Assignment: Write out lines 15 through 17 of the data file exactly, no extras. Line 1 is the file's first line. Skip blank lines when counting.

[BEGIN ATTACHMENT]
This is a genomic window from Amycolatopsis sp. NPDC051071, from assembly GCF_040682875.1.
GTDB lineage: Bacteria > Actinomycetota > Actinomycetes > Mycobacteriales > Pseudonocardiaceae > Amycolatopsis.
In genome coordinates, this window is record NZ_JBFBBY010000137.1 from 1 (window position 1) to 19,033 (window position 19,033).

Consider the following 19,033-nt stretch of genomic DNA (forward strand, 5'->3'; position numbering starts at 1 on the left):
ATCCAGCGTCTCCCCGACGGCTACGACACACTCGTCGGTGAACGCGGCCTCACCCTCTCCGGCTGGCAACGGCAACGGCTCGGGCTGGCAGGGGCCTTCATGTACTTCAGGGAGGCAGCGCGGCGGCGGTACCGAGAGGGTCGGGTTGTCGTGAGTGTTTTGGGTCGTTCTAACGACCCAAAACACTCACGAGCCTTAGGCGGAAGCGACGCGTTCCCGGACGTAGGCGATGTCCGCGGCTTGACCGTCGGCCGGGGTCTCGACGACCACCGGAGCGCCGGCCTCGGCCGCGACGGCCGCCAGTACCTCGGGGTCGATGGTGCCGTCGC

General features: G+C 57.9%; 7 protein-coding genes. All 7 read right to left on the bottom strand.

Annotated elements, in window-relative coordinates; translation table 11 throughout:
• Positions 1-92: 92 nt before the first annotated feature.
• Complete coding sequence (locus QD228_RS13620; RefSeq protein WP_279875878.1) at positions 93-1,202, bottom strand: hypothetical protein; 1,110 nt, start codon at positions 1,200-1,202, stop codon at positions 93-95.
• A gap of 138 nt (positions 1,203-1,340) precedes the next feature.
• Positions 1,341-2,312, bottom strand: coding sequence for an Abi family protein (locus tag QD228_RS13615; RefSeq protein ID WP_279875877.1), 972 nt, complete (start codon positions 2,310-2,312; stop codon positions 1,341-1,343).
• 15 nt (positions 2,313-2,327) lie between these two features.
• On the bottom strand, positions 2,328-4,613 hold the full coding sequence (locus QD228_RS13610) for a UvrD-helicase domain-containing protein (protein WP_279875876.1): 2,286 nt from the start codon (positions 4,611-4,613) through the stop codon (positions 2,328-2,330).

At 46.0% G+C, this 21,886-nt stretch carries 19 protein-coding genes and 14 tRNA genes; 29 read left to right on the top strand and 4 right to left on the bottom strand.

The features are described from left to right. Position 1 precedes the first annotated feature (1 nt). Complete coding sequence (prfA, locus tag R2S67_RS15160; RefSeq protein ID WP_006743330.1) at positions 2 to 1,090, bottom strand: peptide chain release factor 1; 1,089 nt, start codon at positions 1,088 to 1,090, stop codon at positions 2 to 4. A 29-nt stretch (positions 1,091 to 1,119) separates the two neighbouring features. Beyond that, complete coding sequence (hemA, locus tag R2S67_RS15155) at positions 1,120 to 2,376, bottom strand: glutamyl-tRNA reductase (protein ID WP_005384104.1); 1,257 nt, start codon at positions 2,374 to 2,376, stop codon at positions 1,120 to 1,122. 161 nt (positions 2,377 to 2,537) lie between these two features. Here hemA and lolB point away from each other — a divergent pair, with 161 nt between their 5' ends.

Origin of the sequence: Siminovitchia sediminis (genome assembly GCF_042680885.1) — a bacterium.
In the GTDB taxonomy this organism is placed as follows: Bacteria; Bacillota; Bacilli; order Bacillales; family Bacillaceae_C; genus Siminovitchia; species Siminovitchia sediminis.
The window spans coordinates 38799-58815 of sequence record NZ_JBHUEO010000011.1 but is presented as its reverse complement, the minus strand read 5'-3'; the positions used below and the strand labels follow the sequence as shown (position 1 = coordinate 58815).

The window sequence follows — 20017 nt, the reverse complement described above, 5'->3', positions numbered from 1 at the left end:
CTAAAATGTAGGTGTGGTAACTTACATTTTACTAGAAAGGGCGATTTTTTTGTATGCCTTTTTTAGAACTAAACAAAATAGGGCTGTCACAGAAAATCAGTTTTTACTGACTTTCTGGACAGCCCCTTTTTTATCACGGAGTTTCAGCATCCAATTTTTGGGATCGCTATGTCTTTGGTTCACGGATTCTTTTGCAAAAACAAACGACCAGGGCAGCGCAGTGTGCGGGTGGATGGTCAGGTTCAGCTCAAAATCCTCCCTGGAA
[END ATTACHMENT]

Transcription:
The features are described from left to right. Position 1 precedes the first annotated feature (1 nt). Complete coding sequence (prfA, locus tag R2S67_RS15160; RefSeq protein ID WP_006743330.1) at positions 2 to 1,090, bottom strand: peptide chain release factor 1; 1,089 nt, start codon at positions 1,088 to 1,090, stop codon at positions 2 to 4. A 29-nt stretch (positions 1,091 to 1,119) separates the two neighbouring features. Beyond that, complete coding sequence (hemA, locus tag R2S67_RS15155) at positions 1,120 to 2,376, bottom strand: glutamyl-tRNA reductase (protein ID WP_005384104.1); 1,257 nt, start codon at positions 2,374 to 2,376, stop codon at positions 1,120 to 1,122. 161 nt (positions 2,377 to 2,537) lie between these two features. Here hemA and lolB point away from each other — a divergent pair, with 161 nt between their 5' ends.

Origin of the sequence: Siminovitchia sediminis (genome assembly GCF_042680885.1) — a bacterium.
In the GTDB taxonomy this organism is placed as follows: Bacteria; Bacillota; Bacilli; order Bacillales; family Bacillaceae_C; genus Siminovitchia; species Siminovitchia sediminis.